Owls just don't stop

I took a group of two non-birding friends and my husband out to Cotton to see a few owls. We were in Duluth looking at used book stores and antique stores (looking for old fountain pens). Around 3pm we headed out and after getting some coffee we made it to Sax Zim at about 4:15. It was funny because one friend, Jody, had never seen an owl and within 45 minutes she saw 14. Not only that, she saw three different species: great gray, northern hawk owl and one far off barred owl. Even my non-birding Bill got in on the action, he was taking photos. It was fun to watch my regular non-birding friends point out owls.

One of non-birding Bill's photos of a great gray owl on a sign as we drove by.

Well, the KARE segment went great and lots of people are signing up for our impromptu owl tour through the bird store. It also looks like our owl prowl classes in the Twin Cities through The Raptor Center are filling up quickly too.

So many owls are flooding into the state and now owl stories are popping up. One birder thinks that he may have caught someone illegally killing a great gray up at the bog, but it turns out that the person is legally setting out leg hold traps for fur bearing animals. Great grays that are hungry are flying down for the bait and getting caught in the traps. Because they are legal traps, it's illegal to interfere with them. Most of this is just rumor but it will be interesting to see how this plays out.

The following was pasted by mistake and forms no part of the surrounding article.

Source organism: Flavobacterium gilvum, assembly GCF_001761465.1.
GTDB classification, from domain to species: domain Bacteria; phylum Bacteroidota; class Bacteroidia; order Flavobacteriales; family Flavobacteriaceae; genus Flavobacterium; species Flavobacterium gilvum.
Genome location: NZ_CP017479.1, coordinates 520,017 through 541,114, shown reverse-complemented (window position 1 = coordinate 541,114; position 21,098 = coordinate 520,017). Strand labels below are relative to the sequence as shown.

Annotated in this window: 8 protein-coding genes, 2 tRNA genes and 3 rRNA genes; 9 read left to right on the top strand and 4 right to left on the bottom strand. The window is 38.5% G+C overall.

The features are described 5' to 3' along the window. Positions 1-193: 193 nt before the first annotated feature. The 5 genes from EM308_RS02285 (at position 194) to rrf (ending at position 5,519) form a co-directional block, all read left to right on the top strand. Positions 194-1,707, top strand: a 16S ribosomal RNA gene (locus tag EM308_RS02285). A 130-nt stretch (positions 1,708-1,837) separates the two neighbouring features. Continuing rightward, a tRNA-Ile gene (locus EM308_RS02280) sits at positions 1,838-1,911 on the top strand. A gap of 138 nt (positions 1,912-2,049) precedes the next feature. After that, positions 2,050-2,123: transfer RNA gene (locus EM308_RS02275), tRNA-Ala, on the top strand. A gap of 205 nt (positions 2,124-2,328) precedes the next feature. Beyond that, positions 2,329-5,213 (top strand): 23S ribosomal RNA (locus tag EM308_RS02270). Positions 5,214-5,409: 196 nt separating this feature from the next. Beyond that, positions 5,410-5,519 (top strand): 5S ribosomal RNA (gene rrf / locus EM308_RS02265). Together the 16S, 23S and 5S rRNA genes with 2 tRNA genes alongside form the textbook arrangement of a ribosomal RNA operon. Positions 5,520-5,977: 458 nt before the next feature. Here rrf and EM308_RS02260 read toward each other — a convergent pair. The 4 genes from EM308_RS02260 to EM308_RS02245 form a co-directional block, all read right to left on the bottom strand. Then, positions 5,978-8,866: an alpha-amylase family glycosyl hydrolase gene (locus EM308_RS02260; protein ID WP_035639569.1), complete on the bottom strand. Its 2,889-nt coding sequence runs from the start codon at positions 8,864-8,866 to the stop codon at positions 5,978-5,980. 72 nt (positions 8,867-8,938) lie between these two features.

Another interesting rumor through the rehabber grapevine is that the great gray owl that was seen in the St. Paul area is dead. Someone called and reported that they had an owl carcass (they're not sure but possibly a great gray) from that neighborhood. That bird most likely starved to death since that neighborhood wasn't the most ideal habitat for an owl. The bird also received much more harassment by local corvids than it would up north. Up north crows and jays have learned that the great gray owl's feet are too tiny and the owl to slow to give them any trouble. In the metro area the corvids just see an owl of some sort and mob it constantly. Excessive mobbing by corvids may have been a factor). Again, this is rumor at this point.

Someone who lives up near the bog asked on the birding lists how they can avoiding hitting the great gray owls with their car. Apparently they have hit two already this winter and both times the owl swooped down off the perch at the last minute. I have no idea how to solve that problem. That's one of the reasons why tossing mice to the owls from your car is frowned upon. It gets them used to the road and a little lax about flying in front of or around vehicles. Owls typically drop from a high perch and fly low to the ground and many times when they are hit it's a result of poor timing on their part and not the result of reckless driving.

In other news, we do have nine great gray owls and at least one northern hawk owl recovering in the clinic at The Raptor Center.